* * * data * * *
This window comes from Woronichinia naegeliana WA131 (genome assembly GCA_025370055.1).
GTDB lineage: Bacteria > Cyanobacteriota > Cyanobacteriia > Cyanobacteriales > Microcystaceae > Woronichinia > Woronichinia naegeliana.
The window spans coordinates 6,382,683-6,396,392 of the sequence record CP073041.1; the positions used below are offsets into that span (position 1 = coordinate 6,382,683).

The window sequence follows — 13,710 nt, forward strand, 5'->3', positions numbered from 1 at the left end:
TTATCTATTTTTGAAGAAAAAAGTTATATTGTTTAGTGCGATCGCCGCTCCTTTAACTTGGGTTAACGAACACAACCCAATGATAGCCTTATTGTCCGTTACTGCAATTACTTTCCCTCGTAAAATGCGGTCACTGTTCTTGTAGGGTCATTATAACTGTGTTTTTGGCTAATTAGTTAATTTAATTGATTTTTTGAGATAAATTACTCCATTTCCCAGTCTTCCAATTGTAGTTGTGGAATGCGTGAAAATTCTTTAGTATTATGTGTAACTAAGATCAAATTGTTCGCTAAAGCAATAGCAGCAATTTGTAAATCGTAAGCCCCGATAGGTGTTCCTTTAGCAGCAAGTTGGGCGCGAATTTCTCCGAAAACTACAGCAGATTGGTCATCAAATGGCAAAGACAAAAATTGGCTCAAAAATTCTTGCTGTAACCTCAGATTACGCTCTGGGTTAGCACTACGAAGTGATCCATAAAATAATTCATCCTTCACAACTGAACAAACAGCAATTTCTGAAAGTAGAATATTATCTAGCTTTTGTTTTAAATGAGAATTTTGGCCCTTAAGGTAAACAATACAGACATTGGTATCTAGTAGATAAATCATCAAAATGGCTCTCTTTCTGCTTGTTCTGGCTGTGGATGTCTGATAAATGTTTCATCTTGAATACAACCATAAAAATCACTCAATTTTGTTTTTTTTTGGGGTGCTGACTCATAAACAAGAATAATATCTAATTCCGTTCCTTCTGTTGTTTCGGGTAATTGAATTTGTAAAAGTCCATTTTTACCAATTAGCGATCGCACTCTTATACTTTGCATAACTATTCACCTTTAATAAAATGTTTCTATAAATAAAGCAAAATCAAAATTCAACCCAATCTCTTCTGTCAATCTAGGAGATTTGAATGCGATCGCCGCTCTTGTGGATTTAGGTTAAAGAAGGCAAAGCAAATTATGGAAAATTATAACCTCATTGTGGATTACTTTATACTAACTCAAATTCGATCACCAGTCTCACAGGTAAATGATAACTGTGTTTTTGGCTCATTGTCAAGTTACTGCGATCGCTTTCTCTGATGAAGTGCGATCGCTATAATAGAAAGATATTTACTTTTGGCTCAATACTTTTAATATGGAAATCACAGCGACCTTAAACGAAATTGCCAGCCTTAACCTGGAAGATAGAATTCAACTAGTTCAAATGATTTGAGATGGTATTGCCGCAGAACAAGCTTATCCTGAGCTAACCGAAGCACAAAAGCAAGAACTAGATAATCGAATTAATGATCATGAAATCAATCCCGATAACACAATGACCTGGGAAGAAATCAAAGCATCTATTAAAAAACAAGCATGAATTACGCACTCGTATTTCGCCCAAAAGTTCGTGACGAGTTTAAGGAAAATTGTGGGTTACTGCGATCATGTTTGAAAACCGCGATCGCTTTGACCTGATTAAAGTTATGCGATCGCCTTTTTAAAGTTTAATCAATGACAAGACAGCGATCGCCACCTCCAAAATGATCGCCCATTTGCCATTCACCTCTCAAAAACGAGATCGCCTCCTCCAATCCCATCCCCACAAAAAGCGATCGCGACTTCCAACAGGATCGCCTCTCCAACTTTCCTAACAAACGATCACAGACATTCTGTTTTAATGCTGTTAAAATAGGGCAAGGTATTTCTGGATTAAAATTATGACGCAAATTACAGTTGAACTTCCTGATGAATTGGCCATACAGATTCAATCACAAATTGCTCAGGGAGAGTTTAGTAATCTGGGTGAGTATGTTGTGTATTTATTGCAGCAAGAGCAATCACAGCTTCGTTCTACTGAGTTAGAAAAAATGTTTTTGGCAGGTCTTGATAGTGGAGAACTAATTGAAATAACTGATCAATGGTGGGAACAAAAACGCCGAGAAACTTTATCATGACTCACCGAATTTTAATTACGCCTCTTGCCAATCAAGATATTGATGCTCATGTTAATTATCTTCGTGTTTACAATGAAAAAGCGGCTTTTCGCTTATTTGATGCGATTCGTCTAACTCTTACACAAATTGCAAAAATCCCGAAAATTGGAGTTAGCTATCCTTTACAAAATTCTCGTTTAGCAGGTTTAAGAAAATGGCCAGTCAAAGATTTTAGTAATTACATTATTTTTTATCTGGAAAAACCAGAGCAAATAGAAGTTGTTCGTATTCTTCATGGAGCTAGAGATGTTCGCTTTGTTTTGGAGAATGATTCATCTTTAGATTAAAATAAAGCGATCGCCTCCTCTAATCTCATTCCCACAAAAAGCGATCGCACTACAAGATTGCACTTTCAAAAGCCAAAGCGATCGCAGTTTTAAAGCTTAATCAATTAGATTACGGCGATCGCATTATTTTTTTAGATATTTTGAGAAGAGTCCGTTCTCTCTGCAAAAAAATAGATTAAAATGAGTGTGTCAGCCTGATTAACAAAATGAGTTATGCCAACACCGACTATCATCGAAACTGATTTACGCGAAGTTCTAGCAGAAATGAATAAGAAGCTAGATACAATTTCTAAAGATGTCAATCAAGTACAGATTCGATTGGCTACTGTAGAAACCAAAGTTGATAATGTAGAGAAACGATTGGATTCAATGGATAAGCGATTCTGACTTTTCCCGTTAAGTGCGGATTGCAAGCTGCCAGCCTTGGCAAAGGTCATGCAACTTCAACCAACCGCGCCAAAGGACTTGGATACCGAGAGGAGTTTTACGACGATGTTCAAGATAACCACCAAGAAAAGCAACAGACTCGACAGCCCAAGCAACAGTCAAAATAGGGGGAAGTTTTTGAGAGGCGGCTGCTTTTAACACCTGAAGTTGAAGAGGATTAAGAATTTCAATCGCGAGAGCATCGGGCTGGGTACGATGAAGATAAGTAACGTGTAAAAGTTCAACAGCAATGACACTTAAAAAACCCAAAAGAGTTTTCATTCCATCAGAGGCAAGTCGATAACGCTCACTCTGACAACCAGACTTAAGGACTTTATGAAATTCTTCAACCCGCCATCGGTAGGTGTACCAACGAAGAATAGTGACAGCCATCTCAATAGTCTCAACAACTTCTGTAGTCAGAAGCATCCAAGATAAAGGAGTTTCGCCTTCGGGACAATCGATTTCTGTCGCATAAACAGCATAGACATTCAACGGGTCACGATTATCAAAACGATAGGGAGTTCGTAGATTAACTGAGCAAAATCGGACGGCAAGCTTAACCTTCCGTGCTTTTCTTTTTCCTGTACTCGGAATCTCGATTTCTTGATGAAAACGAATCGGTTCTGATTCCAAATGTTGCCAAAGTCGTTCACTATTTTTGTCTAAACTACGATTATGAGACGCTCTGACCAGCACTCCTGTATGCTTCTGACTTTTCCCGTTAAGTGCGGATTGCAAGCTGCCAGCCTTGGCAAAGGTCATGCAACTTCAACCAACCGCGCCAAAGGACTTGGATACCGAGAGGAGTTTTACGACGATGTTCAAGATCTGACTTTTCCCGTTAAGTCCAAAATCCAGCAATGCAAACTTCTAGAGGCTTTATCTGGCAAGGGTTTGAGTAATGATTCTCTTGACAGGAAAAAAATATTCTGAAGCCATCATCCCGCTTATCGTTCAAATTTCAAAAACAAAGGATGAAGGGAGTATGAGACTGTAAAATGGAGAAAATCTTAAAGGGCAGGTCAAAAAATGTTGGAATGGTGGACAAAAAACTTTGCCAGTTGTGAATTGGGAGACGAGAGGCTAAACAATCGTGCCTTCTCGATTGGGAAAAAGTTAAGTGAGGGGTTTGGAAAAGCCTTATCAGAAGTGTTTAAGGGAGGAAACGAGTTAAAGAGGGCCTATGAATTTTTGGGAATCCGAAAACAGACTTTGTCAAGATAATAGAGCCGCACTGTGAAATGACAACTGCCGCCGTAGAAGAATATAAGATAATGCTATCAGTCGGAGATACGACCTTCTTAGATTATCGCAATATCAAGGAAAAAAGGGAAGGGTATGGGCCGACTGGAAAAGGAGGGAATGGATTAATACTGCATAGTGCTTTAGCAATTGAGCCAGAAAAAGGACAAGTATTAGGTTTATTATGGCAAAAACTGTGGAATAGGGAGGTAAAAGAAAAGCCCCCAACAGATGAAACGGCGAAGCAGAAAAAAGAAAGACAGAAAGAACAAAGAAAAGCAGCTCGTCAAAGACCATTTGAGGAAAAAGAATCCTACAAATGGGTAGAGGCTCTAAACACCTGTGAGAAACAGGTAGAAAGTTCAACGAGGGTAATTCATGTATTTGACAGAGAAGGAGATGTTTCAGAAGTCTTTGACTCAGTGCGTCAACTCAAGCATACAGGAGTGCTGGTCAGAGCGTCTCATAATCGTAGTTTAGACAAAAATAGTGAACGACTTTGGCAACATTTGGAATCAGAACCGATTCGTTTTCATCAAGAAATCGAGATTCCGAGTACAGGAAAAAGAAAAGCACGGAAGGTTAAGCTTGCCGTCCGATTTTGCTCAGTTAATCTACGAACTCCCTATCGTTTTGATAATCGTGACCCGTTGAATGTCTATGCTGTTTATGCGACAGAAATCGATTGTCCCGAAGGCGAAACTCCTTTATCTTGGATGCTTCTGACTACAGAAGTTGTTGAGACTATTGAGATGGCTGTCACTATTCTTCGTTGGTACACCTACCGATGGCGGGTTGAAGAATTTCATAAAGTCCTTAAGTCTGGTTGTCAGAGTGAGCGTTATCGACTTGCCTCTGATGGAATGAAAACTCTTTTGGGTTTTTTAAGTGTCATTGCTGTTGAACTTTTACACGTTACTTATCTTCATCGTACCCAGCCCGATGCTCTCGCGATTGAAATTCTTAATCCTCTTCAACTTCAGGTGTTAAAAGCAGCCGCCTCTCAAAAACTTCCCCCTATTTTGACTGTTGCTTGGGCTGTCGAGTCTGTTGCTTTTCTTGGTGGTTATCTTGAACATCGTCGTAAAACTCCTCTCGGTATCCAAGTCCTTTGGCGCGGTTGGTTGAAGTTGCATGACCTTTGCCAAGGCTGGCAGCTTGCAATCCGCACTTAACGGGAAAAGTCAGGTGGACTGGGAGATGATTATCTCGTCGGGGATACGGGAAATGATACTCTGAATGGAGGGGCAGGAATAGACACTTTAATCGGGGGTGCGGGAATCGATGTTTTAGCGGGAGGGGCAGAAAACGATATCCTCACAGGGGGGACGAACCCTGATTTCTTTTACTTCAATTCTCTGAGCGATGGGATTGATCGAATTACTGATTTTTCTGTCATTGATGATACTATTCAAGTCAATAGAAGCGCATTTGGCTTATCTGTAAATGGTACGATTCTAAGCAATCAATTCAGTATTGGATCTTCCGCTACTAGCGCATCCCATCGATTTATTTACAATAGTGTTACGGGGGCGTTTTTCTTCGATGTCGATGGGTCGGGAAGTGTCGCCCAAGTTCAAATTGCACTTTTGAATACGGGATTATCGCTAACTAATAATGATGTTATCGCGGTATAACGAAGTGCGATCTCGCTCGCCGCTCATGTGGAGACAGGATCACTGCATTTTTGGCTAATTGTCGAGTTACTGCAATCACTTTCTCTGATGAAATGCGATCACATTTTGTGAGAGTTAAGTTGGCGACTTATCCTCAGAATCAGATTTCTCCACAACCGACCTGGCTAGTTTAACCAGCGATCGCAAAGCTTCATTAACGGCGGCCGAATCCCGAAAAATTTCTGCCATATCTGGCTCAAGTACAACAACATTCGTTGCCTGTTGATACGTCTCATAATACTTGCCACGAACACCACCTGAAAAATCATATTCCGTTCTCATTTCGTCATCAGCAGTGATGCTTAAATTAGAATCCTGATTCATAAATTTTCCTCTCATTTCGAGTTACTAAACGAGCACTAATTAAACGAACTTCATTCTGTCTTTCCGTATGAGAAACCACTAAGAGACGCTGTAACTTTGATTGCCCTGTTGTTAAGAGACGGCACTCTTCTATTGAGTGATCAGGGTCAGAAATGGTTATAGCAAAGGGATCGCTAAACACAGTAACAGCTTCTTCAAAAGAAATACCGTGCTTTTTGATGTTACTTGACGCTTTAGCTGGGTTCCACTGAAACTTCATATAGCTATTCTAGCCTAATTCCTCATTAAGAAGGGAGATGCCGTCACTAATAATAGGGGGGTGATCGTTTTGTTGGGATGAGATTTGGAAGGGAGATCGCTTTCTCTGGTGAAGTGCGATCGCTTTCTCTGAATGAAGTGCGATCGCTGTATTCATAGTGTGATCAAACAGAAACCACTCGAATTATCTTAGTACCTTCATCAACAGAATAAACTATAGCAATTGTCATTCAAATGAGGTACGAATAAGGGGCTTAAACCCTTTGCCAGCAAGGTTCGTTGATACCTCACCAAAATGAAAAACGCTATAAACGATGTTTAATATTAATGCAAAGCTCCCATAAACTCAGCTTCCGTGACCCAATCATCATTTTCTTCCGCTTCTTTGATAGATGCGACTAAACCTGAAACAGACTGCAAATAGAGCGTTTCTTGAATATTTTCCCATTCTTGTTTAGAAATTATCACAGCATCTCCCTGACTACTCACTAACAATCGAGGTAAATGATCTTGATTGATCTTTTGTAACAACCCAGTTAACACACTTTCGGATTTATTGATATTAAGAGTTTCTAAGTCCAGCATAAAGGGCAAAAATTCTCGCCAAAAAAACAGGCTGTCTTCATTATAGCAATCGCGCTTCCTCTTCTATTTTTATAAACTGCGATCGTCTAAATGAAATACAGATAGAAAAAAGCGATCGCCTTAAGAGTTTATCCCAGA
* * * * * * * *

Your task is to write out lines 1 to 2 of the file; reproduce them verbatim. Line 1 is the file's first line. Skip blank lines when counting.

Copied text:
This window comes from Woronichinia naegeliana WA131 (genome assembly GCA_025370055.1).
GTDB lineage: Bacteria > Cyanobacteriota > Cyanobacteriia > Cyanobacteriales > Microcystaceae > Woronichinia > Woronichinia naegeliana.